When it comes down to it there are some people that can be saved from their plights. While the old adage “everyone deserves a second chance” has been used time and time again to relieve the guilty of any remorse from their past transgressions, it can also be a sentiment that can effectively save a life. While it’s impossible to save and relieve every individual of their internal malice, this shouldn’t insinuate that people who are lost and afraid to face themselves should be neglected as just another lost cause.
Enter Titus Young; A once highly touted second round draft pick who had the potential to be a dominant offensive player for a team that desperately needed a spark to revamp a debilitated franchise. From the time of his inauguration into the NFL, Young appeared to be the dynamic edge the Detroit Lions needed at the wide receiver position. Coupled with the innately gifted Calvin Johnson, Young was an essential component to the Lions rejuvenated offense as he caught six touchdowns for 607 yards. As a result, the dominant offense of the Lions was valiantly able to lead their organization to an impressive 10-6 record and a highly coveted playoff berth for the first time since 1999. Despite losing in the first round to the New Orleans Saints, the Detroit Lions and Titus Young appeared to be a match made in heaven.
Unfortunately, the prospect that could have been mentally imploded and regressed into a sad and self destructive man who seemed to thrive off of instigating conflicts, particularly within his own team. During the offseason, Young allegedly punched safety Louis Delmas during one of the team’s offseason workouts. While the altercation resulted in Young being banned from the team’s voluntary workouts, he eventually exhibited remorse for his violent outburst. “I felt personally it was important for me to get it off my chest and get the burden off my heart,” he said. “Just seeing the guys just coming back and kind of feeling uneasy. Just kind of feeling that it’s not quite right, praying and feeling in my spirit.”
While Young acknowledged his mistake publically, Lions head coach Jim Schwartz essentially declined to comment on the matter altogether. “This is the voluntary part of our offseason program,” he said. There is no need to comment. It sort of entails that it is not voluntary.”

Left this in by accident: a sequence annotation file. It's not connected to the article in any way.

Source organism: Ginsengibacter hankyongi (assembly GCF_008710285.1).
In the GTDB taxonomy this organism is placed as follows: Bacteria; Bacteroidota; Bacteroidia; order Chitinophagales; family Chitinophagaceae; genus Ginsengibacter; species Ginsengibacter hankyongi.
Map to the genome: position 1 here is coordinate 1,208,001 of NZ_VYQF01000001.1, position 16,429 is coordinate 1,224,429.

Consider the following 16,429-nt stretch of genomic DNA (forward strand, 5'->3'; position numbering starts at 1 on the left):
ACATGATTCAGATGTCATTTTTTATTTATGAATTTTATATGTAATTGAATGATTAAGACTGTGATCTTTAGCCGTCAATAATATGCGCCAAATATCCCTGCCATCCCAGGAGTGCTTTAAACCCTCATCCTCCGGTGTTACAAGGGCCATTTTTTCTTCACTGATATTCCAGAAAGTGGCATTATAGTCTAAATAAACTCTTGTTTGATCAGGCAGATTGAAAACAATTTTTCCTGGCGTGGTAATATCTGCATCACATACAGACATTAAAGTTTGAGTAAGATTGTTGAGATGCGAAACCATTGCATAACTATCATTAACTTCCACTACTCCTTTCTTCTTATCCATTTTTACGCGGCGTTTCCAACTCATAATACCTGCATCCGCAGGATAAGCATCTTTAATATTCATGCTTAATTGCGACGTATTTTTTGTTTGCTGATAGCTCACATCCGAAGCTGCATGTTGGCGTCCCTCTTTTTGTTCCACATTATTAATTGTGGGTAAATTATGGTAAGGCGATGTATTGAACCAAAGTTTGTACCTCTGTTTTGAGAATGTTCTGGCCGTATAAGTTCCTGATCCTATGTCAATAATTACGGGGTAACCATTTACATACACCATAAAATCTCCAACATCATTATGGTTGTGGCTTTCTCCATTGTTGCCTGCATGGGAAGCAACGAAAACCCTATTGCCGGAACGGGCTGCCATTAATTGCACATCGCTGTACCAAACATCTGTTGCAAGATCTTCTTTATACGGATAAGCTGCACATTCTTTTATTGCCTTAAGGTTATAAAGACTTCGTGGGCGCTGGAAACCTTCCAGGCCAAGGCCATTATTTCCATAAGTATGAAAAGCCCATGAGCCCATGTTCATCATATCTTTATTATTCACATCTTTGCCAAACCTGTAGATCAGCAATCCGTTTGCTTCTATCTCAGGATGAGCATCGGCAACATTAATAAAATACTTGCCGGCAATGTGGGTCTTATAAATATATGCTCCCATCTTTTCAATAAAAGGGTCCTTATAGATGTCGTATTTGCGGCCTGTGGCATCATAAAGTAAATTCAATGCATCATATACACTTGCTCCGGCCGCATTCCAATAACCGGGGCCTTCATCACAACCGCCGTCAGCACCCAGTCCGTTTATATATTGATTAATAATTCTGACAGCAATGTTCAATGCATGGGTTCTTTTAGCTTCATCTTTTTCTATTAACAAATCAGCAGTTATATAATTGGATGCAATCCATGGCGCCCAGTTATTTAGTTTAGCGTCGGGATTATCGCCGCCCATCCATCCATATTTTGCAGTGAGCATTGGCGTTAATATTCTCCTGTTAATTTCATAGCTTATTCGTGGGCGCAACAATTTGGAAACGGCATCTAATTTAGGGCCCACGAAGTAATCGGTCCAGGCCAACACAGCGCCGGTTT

Looking back on this moment, nearly one year later, it’s easy to pose a number of inquiries about how the situation was empathically brushed under the rug. If the Lions organization had acknowledged Young’s initial out lash, would it have prevented the young athlete from committing the various legally troubling disputes that were to eventually follow? If teammates or close family members had spoken out sooner, specifically about how uncomfortable they were with the incident and his presence thereafter, could Young have avoided a life that was driven by confrontation with the law time and time again? Whether the answers to these questions would have been helpful to Young’s overall well-being is now sadly irrelevant. What it comes down to now is that Young has already taken a tumultuous tumble down the rabbit hole. At this point, only one question becomes important to answer sooner rather than later; Is Titus Young worth saving from himself?
Brandon Marshall, a receiver for the Chicago Bears once dealt with similar issues that came as the result of him being undiagnosed with BPD (Borderline Personality Disorder). Before being diagnosed and treated properly, Marshall has involved in several legal disputes mainly involving a variety of domestic disturbances. However, once Marshall was properly diagnosed and received treatment for the disorder, he not only stayed out of trouble he also became an advocate for treatment as well.
After hearing about Young’s transgressions, Marshall confessed that he wished he could have talked with the troubled athlete sooner. “…I wanted to get my hands on Titus, just sit down with him and possibly walk him into the doors of the same program I was in,” he said. But I think there were some things in the way that kept us both from moving forward. And I’m disappointed in that because, since then, it’s just gotten worse and one of the things I stress was without the proper treatment, it’s just going to make things worse.”
With this notion in mind, it becomes abundantly clear that Young is in desperate need of help and without the right people and proper treatment program to save him he could not only cause irreparable damage to his career as a professional football player, he could also destroy the relationships he has left with the people who still love him.
Young’s father, Richard Young, is desperately concerned for his sons mental well being and has personal accounts that warrant an intervention for this distraught athlete who is on the brink of losing what control he has left of his life.
“When he’s around us, his mind comes and goes,” he said. “He can’t really defend himself, and I don’t want y’all thinking he’s a bad person.”